Big four supermarket Sainsbury’s has said sales dropped over its festive quarter after general merchandise trading was hit by consumer caution and as it held off from heavy discounting.
The supermarket giant, which is planning to snap up Leeds-based rival Asda in a £12bn deal, saw like-for-like retail sales, including Argos and excluding fuel, fall 1.1 per cent in the 15 weeks to January 5.
Grocery sales rose 0.4 per cent in the 15 weeks to January 5, but this was offset by a 2.3 per cent drop in general merchandise and a 0.2 per cent decline for clothing.
Mike Coupe, chief executive of Sainsbury’s, said Christmas “came late” as shoppers held off until the final weeks, while he warned over an “uncertain” consumer outlook.
The group said general merchandise sales, including its Argos business, grew “strongly” over the key Christmas weeks, but this was not enough to boost the overall performance.
Mr Coupe added: “Sales declined in the quarter due to cautious customer spending and our decision to reduce promotional activity across Black Friday.
“Clothing performed well, with strong full-price sales growth in a tough market.
“Retail markets are highly competitive and very promotional, and the consumer outlook continues to be uncertain.”
The sales fall is worse than expected and comes in contrast to the 3.6 per cent rise reported by Bradford-based rival Morrisons on Tuesday for the nine weeks to January 6.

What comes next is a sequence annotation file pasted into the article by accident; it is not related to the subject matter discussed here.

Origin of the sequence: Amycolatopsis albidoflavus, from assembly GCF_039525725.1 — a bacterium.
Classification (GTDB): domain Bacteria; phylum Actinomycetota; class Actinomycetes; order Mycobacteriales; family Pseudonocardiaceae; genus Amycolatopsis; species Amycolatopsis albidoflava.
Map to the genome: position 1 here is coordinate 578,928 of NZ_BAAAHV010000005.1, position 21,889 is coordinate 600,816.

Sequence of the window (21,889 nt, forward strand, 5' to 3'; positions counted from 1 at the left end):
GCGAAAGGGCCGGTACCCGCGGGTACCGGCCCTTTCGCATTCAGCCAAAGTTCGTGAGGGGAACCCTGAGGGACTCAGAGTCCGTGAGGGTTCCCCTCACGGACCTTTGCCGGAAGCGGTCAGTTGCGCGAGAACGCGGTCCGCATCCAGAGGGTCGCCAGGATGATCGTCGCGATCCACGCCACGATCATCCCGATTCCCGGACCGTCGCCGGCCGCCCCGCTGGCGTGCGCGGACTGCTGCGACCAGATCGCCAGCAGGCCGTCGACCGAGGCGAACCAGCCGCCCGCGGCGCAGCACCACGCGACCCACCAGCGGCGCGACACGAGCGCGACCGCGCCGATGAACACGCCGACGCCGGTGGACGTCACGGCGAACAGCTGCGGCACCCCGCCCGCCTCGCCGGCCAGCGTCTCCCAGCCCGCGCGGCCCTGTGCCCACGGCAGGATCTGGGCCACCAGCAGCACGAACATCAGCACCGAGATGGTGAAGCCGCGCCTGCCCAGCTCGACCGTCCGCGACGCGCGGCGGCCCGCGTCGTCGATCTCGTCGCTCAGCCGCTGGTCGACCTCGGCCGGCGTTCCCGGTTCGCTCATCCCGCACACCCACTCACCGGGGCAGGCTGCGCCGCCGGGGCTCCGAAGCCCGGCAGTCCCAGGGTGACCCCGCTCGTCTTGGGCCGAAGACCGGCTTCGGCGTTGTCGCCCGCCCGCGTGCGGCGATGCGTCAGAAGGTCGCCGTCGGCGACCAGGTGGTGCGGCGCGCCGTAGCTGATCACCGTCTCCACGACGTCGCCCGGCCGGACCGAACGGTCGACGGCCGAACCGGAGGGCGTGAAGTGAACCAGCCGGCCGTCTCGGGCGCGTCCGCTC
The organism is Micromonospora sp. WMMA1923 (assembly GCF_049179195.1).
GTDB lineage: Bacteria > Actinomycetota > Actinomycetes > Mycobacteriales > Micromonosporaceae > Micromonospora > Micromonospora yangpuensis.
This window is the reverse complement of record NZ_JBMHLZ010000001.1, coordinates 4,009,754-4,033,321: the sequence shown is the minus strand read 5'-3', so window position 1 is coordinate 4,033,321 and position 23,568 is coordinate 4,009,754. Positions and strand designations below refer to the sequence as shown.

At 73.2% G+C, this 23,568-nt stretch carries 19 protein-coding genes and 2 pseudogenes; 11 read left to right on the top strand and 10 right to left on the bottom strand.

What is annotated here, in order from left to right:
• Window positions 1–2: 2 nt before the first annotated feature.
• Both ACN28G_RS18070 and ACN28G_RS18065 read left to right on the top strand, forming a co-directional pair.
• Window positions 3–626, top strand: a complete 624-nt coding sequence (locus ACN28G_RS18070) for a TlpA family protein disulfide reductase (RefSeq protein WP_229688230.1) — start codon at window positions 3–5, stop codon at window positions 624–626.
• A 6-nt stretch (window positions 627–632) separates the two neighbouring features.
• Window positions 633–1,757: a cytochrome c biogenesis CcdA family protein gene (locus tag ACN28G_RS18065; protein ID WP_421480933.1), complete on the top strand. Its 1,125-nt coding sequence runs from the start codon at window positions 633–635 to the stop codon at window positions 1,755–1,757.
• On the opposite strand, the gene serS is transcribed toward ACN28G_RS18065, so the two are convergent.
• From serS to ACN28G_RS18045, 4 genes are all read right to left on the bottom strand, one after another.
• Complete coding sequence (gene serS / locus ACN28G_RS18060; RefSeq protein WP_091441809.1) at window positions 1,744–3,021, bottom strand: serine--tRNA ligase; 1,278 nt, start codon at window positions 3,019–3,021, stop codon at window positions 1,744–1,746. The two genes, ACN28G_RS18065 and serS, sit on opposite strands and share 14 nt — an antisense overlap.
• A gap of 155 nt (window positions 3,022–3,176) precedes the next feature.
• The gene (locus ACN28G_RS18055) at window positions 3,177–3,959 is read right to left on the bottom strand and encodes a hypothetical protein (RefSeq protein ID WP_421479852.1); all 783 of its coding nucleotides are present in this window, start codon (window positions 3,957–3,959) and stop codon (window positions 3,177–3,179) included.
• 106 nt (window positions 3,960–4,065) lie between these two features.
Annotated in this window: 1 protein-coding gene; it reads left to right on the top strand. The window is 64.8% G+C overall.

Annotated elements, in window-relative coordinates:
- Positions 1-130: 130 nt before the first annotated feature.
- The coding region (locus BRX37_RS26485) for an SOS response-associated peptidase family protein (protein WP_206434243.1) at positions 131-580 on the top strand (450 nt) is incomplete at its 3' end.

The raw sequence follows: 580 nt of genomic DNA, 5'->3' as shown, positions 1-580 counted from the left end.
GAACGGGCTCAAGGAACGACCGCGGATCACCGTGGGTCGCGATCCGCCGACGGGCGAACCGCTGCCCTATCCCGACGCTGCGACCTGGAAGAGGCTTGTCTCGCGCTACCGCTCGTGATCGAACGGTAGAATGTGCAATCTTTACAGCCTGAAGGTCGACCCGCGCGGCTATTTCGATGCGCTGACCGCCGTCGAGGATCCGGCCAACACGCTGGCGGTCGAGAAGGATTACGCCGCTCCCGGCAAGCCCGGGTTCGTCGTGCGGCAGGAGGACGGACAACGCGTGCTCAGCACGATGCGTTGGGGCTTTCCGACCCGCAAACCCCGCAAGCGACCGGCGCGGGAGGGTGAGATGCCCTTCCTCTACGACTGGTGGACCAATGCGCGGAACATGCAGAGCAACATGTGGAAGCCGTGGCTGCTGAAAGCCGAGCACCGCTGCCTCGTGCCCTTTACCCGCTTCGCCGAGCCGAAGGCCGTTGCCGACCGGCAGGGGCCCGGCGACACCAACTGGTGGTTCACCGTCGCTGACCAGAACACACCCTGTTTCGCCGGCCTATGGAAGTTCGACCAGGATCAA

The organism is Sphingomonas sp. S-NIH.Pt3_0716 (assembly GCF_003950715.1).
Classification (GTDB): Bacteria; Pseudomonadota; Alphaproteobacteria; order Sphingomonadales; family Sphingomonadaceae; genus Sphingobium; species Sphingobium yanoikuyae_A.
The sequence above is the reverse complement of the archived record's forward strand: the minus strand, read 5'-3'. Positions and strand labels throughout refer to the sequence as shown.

It also marks a change in fortunes after Sainsbury’s enjoyed a 1 per cent sales rise in the previous quarter and saw festive sales lift 1.1 per cent a year ago.
Industry data on Tuesday pointed to a tough Christmas for Sainsbury’s, with Kantar Worldpanel saying the chain was the worst performer of the Big Four with its market share dropping to 16.2 per cent over the 12 weeks to December 31, down from 16.5 per cent a year earlier.
Kantar’s data also showed that two thirds of households shopped at either Aldi or Lidl over the Christmas period, giving the discounters their highest ever combined market share of 12.8 per cent.
In its update, Sainsbury’s said food price inflation fell back to its lowest level for two years over the quarter.
It also said Argos outperformed a “weak” market and added that its Fast Track service had proved popular, with sales up 8 per cent.
Across its supermarkets, online sales rose 6 per cent and convenience stores saw 3% growth in the quarter.